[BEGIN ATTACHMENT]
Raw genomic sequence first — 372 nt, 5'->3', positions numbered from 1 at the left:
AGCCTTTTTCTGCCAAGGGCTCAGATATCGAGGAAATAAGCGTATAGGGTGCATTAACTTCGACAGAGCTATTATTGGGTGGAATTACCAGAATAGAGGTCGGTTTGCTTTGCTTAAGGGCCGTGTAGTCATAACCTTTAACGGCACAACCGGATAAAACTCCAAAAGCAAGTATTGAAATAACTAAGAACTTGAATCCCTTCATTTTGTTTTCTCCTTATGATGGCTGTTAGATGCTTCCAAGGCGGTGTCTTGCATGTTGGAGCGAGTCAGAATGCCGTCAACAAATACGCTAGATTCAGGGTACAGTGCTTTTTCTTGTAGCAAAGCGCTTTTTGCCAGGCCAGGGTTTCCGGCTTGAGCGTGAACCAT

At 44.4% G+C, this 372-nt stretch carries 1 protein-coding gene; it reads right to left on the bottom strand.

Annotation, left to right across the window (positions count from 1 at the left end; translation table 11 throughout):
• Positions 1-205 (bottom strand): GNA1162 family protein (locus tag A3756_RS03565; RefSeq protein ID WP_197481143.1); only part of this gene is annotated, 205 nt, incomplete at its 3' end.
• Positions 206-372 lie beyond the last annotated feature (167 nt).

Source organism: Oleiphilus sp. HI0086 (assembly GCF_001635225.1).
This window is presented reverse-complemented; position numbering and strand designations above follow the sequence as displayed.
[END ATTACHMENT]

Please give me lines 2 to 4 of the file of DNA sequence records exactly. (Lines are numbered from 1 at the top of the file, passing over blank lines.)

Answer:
AGCCTTTTTCTGCCAAGGGCTCAGATATCGAGGAAATAAGCGTATAGGGTGCATTAACTTCGACAGAGCTATTATTGGGTGGAATTACCAGAATAGAGGTCGGTTTGCTTTGCTTAAGGGCCGTGTAGTCATAACCTTTAACGGCACAACCGGATAAAACTCCAAAAGCAAGTATTGAAATAACTAAGAACTTGAATCCCTTCATTTTGTTTTCTCCTTATGATGGCTGTTAGATGCTTCCAAGGCGGTGTCTTGCATGTTGGAGCGAGTCAGAATGCCGTCAACAAATACGCTAGATTCAGGGTACAGTGCTTTTTCTTGTAGCAAAGCGCTTTTTGCCAGGCCAGGGTTTCCGGCTTGAGCGTGAACCAT

At 44.4% G+C, this 372-nt stretch carries 1 protein-coding gene; it reads right to left on the bottom strand.

Annotation, left to right across the window (positions count from 1 at the left end; translation table 11 throughout):